When Jesus gave His Great Commission, He wasn’t simply assigning a task to people. He was empowering them. Indeed, the verb “to commission” carries some of the same nuances as the verb “to empower.”
Empowerment means giving people authority and power. Jesus did not hesitate to do that. He did not try to keep followers on a “short leash.” Though His earthly ministry lasted only three years, the Gospels mention instances of Jesus sending followers out on short-term preaching/healing/deliverance missions. More importantly, Jesus empowered others for the future when He would not be there. For example, the night before His crucifixion, Jesus said to His closest disciples: “You will do greater things than this” (John 14:12). Because those words exuded trust and gave people permission to dream, they were empowering.
Jesus certainly knew how fallible human beings can be. Even so, He expressed confidence in His followers. Why? Was it because empowerment tends to result in growth and maturation? Perhaps. Empowerment does open up new vistas for people. It turns people into decision-makers. It fosters the development of previously-dormant leadership gifts. Empowered people gain confidence because someone believes in them.
Empowerment does not mean shoving people out the door and leaving them to flounder with no mentoring or accountability structures. Jesus debriefed those he sent out two-by-two. His Great Commission includes the words, “I will be with you.”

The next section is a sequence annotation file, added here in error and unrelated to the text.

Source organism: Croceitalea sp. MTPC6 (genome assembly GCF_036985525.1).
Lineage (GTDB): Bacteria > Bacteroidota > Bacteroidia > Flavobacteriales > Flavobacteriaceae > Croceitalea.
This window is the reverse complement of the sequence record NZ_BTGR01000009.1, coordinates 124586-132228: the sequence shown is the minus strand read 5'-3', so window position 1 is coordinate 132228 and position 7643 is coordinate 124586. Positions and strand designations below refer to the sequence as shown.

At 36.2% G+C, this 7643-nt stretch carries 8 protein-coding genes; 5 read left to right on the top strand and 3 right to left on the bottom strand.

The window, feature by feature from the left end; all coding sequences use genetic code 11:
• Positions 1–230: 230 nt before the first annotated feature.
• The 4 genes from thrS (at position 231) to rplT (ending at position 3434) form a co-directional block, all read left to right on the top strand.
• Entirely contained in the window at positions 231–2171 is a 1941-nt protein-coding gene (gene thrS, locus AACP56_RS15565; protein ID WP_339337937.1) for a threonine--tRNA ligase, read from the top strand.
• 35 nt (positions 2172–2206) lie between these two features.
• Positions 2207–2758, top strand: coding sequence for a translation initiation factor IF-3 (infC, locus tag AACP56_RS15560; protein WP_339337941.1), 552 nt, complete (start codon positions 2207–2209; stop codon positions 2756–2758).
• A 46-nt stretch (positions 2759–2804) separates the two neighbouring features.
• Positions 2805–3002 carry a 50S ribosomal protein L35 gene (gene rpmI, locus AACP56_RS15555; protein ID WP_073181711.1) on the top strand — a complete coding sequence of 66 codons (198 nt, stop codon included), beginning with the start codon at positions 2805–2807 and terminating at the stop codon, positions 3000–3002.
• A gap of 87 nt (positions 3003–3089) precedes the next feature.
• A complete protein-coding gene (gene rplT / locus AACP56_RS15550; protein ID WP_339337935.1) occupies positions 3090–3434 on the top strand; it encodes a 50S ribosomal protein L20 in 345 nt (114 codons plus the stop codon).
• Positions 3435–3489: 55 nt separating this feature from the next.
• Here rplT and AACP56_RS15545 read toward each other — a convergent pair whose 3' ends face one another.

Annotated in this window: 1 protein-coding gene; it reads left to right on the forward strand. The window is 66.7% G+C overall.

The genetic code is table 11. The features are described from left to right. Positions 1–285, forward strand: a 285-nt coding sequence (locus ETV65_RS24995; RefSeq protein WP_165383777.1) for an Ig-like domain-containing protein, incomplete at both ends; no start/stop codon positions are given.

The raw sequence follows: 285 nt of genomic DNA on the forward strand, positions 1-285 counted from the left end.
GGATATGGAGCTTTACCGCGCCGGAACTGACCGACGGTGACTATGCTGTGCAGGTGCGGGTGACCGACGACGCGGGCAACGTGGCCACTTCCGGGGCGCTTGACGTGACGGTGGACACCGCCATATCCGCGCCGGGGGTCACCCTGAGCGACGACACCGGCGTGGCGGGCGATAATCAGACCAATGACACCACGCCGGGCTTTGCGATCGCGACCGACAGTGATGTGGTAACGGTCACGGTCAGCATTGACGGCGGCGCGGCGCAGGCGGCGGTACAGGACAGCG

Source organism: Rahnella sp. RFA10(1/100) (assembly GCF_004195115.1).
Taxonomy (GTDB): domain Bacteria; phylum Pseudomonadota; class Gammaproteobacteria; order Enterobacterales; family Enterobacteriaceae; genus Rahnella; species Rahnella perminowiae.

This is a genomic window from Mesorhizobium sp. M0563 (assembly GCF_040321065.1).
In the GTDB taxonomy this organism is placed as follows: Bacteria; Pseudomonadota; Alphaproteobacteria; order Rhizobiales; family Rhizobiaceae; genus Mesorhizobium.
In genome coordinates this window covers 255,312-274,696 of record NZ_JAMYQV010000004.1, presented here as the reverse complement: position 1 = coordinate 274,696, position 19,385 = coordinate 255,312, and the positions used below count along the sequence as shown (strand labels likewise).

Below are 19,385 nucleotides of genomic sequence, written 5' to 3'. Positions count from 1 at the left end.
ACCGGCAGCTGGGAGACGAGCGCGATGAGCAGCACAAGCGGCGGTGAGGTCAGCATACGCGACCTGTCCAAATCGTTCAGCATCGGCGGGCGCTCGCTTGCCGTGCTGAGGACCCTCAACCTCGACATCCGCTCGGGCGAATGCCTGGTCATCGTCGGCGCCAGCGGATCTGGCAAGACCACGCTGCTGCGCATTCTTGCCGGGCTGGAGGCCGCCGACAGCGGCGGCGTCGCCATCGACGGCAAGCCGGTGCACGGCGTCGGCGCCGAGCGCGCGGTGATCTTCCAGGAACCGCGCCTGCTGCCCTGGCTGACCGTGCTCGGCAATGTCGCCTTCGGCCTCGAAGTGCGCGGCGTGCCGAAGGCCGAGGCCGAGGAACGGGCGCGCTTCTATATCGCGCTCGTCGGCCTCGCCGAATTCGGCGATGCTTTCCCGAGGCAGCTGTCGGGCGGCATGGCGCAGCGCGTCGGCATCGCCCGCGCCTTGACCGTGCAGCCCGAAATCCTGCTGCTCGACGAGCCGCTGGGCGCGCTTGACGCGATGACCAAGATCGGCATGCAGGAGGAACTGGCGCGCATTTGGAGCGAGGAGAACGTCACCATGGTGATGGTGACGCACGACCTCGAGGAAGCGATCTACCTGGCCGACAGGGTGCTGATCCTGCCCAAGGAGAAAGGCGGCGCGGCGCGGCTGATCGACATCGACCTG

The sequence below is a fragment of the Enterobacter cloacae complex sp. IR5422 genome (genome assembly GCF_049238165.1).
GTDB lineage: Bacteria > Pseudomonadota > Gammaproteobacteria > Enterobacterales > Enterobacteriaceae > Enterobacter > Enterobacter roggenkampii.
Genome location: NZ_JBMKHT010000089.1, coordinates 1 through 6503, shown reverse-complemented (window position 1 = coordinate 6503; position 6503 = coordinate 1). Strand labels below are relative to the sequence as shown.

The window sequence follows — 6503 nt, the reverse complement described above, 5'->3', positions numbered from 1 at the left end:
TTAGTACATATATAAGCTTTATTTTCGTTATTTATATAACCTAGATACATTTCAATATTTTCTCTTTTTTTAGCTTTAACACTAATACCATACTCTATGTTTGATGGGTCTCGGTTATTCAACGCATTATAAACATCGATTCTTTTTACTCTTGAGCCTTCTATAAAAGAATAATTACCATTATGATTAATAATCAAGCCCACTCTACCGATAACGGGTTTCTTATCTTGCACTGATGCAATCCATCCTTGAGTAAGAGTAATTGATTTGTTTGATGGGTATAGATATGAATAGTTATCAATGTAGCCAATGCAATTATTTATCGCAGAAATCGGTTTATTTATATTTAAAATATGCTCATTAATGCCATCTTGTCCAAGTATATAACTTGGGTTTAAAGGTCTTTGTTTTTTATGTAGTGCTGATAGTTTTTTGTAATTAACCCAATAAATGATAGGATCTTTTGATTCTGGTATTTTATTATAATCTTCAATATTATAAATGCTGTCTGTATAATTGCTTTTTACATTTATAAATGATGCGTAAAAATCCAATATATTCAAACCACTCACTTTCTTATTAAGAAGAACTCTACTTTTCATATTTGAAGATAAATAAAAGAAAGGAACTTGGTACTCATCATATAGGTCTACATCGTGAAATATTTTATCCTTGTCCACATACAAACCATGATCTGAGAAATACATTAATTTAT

The Apostle Paul followed Jesus’ example of empowering leadership. As Paul made his missionary journeys, he appointed “elders” or leaders for the churches he planted. Then, he kept in touch with these churches, writing letters to them and visiting them. When a pastor/evangelist needed some training, Paul turned to a couple from Rome: Aquila and Priscilla. Paul also empowered people like Titus and Timothy by making them “overseers” or superintendents of groups of churches.
Global missionaries dream about reaching lost people (or at least they should). One potent way of turning such dreams into reality is to empower newly-developing churches and their leaders. Among other things, empowering others multiplies the reach and effectiveness of evangelistic and discipleship ministries.
Once in a while, missionaries fall into the trap of staying in charge as they wait and wait for the perfect successor to emerge. Others think they have empowered people when all they have really done is give out a checklist of tasks to be completed. Jesus did not approach His earthly ministry in either of these ways. Missionaries who follow Christ’s model of leadership will empower people in the same way Jesus did.